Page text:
Due to pandemic-related disruptions, 25 million children missed their first dose of the measles vaccine last year while an additional 14.7 million did not get their second dose. This is leaving nearly 40 million children susceptible to measles, according to a joint report published by the World Health Organization (WHO) and the United States Centres for Disease Control and Prevention (CDC) on Wednesday.
In 2021, there were an estimated nine million cases of measles and 128,000 deaths caused by the disease globally (in 2019, 869,770 cases were recorded). 22 countries experienced large and disruptive outbreaks which in some cases have continued into this year.
"The paradox of the pandemic is that while vaccines against Covid-19 were developed in record time and deployed in the largest vaccination campaign in history, routine immunisation programmes were badly disrupted, and millions of children missed out on life-saving vaccinations against deadly diseases like measles," said WHO Director-General Tedros Adhanom Ghebreyesus.
Measles anywhere is a threat everywhere
Vaccination coverage of at least 95% of two doses is required to reach herd immunity and protect communities against the disease. However, that is not the case anywhere as none of WHO's six worldwide regions have achieved and sustained the elimination of measles.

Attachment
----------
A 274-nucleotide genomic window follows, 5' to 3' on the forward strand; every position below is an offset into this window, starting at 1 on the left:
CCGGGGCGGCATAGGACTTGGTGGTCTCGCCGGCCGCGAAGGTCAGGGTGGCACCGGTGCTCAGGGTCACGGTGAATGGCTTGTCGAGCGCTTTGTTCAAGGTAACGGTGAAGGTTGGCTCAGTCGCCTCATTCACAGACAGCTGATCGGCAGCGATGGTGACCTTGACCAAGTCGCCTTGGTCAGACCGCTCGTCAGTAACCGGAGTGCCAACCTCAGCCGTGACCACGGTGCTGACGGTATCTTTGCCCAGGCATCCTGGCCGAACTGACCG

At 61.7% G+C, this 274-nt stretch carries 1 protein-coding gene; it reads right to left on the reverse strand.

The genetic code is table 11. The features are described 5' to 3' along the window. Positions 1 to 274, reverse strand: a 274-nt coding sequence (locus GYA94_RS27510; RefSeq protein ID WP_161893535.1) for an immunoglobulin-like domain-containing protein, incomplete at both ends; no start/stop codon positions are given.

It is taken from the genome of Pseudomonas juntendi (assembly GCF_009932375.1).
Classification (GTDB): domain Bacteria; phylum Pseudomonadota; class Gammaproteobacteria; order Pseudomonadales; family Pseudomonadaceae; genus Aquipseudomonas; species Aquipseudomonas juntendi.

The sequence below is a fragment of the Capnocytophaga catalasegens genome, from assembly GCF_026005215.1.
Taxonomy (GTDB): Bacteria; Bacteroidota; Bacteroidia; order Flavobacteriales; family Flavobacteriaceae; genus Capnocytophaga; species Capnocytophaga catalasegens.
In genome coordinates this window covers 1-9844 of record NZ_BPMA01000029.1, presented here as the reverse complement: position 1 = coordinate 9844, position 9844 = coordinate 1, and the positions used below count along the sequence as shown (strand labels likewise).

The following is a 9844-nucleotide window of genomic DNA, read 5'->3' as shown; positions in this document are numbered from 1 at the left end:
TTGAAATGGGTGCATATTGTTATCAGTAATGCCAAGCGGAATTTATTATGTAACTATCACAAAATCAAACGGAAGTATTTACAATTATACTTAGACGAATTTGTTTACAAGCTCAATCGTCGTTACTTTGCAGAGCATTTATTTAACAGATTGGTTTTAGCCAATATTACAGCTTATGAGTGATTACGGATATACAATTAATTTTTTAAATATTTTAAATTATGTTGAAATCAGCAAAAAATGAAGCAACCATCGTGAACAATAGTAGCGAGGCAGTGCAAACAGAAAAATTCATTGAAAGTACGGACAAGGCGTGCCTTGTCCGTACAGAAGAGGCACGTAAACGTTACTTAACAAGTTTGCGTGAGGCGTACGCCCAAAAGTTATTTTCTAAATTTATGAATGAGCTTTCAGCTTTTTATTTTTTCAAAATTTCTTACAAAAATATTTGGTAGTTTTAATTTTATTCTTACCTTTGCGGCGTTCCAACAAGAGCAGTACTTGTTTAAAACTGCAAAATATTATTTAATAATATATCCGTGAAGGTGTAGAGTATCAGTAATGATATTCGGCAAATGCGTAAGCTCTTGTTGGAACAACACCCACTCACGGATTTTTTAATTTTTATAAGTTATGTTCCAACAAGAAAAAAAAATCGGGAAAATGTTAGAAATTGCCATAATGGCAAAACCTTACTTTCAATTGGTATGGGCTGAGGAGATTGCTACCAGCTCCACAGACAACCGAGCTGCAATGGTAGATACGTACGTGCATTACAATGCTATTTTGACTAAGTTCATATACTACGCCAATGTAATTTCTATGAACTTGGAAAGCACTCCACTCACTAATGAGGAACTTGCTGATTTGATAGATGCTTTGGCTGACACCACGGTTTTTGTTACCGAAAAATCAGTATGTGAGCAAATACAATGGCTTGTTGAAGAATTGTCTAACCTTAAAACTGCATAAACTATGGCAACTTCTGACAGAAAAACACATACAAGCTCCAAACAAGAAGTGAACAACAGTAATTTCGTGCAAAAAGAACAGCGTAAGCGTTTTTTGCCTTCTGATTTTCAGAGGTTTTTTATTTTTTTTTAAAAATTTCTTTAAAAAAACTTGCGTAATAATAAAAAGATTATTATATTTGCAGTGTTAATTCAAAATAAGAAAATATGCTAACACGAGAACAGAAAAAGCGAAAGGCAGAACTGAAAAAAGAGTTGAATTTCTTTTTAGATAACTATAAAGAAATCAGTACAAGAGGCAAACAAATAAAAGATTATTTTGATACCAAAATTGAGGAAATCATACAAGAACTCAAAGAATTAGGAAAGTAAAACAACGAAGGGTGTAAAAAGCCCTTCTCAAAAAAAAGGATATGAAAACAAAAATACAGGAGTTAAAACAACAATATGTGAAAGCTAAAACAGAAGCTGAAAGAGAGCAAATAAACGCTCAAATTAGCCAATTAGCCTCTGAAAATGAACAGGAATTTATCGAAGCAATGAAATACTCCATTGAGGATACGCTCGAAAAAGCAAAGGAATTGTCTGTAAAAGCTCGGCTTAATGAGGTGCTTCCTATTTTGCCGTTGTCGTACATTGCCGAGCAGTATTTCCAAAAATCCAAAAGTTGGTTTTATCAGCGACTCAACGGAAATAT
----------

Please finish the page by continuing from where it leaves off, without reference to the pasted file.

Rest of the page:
According to the report, only 81% of children are currently receiving their first vaccine dose and 71% get the second one.
The report warned that "measles anywhere is a threat everywhere" as the virus is incredibly contagious and spreads throughout communities and across borders with little difficulty. Therefore, the decline in vaccine coverage and continued interruptions towards immunisation have made measles an imminent threat globally.
However, the virus is entirely preventable through vaccination.
- Measles deaths increasing worldwide for the second year in a row
- Measles on the increase in Belgium and worldwide
"Measles outbreaks illustrate weaknesses in immunisation programmes, but public health officials can use outbreak response to identify communities at risk, understand causes of under-vaccination, and help deliver locally tailored solutions to ensure vaccinations are available to all," said Dr Rochelle P. Walensky, the CDC Director.
The report urged for coordinated action by all partners at all levels to prioritise towards immunising all unprotected children. It also stated that public health officials must accelerate and strengthen vaccination efforts now.